Bumble set to go public

The popular dating and networking app, headed by Whitney Wolfe Herd is set to debut on the Nasdaq stock exchange, using the ticker symbol “BMBL.”

Wolfe took over Bumble, then named MagicLab, after leaving as a founding member at Tinder. Her departure was after she filed suit against Tinder for sexual harassment and discrimination. She set out on a quest, then, to build a dating app that gave women most of the control.



The Company is set to sell shares on the open market at a time when newer, younger, investors are sure to place a higher value on the company due to the fact that Bumble's Product/market fit couldn't be better dissected and understood by any other group of investors.


Starting in late 2020, Wall Street has seen shares of tech-to-consumer outfits like DoorDash (DASH), Poshmark (POSH), Affirm (AFRM), and others, skyrocket on high demand by younger, savvier investors.


Many estimate that this trend will continue to run through 2021 and beyond as younger investors become (rightfully) emboldened by a better understanding of the equities and options markets and in the face of consistent capital gains.


Breaking down Bumble's IPO:

Taking a closer look at Bumble as a business, and looking to determine whether the firm is able to execute on future growth prospects and profitability - which leads to return on capital- The thing that sets Bumble apart from many other fast-growing tech outfits is that unlike Poshmark, or even DoorDash, Bumble actually makes money (based on their S-1 filing).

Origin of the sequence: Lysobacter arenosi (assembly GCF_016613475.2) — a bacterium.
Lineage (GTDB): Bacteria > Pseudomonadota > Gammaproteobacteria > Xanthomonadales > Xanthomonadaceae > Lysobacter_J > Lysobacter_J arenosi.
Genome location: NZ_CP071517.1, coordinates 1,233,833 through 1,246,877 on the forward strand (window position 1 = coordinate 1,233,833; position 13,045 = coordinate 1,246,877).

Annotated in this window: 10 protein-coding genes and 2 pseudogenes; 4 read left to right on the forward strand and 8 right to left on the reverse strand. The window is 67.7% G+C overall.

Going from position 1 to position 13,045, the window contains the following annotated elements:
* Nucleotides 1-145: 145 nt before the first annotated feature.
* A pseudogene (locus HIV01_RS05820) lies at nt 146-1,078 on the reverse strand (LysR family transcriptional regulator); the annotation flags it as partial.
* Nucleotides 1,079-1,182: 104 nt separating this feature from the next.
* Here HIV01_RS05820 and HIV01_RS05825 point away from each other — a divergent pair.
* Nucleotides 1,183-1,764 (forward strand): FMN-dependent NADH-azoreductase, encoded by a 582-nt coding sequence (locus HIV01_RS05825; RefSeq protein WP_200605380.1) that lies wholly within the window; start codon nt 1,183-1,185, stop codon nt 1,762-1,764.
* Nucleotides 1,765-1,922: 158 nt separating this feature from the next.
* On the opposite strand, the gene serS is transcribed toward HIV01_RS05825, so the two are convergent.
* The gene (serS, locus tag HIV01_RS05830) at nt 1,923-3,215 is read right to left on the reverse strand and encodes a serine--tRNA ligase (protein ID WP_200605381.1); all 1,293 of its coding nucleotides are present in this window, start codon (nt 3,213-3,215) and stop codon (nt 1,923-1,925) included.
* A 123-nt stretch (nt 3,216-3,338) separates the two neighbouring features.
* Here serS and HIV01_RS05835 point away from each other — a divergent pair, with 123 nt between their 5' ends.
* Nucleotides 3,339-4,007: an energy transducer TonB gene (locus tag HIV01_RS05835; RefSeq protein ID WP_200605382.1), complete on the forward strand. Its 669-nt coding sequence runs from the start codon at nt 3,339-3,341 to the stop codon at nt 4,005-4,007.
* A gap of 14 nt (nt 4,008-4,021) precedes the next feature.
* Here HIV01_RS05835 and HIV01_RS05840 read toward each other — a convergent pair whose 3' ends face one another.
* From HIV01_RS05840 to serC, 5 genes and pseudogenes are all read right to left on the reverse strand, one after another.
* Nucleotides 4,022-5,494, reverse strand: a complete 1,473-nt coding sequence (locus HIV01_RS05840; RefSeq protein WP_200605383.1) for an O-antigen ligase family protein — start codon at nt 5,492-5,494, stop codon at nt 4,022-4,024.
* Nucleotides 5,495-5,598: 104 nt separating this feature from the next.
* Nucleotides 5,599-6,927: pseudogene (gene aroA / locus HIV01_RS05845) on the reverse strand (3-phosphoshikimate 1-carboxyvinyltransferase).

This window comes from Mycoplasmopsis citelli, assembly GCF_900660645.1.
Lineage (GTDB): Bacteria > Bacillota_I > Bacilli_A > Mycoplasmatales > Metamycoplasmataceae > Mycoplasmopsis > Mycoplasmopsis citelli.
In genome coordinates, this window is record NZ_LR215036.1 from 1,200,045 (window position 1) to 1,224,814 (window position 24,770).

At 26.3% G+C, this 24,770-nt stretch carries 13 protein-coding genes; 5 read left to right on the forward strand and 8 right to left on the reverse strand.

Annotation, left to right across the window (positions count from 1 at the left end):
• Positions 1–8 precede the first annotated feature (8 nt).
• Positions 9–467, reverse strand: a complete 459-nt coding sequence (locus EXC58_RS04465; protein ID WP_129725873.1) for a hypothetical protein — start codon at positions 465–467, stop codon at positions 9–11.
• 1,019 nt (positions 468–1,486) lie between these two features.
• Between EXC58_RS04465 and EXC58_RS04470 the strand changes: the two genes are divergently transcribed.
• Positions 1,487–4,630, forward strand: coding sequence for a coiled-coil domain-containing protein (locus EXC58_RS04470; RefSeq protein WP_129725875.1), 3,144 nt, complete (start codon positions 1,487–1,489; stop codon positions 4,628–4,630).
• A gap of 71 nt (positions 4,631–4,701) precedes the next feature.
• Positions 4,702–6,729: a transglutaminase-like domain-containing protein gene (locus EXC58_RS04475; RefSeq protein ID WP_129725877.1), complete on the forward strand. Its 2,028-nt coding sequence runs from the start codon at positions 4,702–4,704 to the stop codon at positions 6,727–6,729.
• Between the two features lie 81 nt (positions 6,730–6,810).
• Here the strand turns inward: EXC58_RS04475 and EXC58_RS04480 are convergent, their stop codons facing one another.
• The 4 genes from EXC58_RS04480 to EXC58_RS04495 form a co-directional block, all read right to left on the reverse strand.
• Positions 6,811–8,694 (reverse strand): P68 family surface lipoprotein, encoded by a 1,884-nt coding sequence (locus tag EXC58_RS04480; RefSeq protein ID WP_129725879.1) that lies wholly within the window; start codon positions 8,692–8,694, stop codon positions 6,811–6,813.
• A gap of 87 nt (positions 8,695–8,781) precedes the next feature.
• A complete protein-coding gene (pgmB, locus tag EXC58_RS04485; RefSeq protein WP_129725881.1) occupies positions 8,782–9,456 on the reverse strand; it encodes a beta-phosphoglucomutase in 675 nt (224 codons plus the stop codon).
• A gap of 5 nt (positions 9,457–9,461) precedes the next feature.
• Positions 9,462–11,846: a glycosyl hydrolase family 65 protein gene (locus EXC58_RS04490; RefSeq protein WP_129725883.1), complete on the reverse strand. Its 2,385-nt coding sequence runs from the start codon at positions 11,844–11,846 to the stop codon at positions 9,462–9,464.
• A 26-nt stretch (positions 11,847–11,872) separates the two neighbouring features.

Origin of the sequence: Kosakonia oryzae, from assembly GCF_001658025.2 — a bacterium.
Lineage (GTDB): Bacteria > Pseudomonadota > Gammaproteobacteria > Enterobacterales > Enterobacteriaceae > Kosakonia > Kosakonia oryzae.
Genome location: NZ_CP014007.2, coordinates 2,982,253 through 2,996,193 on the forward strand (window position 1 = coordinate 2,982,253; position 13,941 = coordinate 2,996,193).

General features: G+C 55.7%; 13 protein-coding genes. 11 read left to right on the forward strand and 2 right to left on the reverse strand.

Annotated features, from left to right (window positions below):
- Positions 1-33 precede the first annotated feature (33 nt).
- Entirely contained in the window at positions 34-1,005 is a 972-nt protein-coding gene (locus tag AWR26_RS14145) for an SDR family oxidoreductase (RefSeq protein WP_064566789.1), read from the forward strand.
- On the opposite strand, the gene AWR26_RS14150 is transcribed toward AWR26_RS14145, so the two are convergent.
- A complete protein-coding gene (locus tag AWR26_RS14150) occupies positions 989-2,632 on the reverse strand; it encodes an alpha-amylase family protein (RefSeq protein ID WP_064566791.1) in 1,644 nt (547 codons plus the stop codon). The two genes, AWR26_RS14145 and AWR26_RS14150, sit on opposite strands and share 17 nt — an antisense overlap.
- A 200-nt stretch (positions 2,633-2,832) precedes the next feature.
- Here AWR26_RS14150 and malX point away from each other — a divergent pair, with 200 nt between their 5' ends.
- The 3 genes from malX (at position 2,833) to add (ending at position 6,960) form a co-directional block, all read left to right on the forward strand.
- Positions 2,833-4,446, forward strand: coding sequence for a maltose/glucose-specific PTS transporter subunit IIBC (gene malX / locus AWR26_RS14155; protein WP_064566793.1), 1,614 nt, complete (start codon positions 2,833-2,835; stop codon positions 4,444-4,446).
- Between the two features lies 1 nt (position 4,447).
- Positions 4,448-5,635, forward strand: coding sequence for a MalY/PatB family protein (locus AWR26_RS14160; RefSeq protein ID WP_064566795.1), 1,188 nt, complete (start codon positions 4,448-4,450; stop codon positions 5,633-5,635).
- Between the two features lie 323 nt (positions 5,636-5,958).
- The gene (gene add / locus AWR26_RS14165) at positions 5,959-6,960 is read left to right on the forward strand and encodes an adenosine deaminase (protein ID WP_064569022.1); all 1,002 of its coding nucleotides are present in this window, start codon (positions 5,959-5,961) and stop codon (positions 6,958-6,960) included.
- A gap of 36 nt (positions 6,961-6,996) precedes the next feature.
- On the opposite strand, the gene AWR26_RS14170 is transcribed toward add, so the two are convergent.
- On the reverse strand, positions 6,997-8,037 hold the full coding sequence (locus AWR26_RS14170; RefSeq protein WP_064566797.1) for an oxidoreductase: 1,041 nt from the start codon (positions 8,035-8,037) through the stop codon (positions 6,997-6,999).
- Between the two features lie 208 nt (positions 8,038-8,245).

And by that, I mean, the firm keeps some of the money they take in after expenses are paid. Bumble also has a very complex ownership structure. In fact, since the app is not totally owned by the company, Bumble will, in essence, become a holding company after the IPO with the app being its prime asset.


This means the firm (Bumble Holdings) can use some of the funds raised to either buy back the rest of the app. or make other strategic acquisitions. I favor the latter. "There is no sense in owning the whole cow if half will do" And I am being told that is not a thing people say ( in my Stephen Colbert voice).



That being said, in the first nine months of 2019, The firm booked revenues of $416.6 million, carving out an impressive $68.6 million in net income. The firm seeks to raise $100 million from its IPO.


One can assume that there has been significant revenue growth based on a spike in "active users", powered by the fact that most of us have been stuck at home for the past 9 plus months.


One can safely, based on these numbers, place a $3 - $4 billion current book value on Bubble based on a conservative 8 - 10x multiple ( values the firm as a software outfit).


Any higher multiple would be based on Bumble's ability to grow users, make more money from new and older users, and improve its cost and debt structure.


See full IPO filing here.



Bumble reported user numbers as such:


  • 42 million monthly active users (MAUs) as of Q3 2020

  • 2.4 million total paying users through the first nine months of 2020

  • Bumble averages 1.5 million downloads per month

  • Bumble is used in 150+ countries

  • Revenue per paying user of $147.91 per year or ($12.32/mo)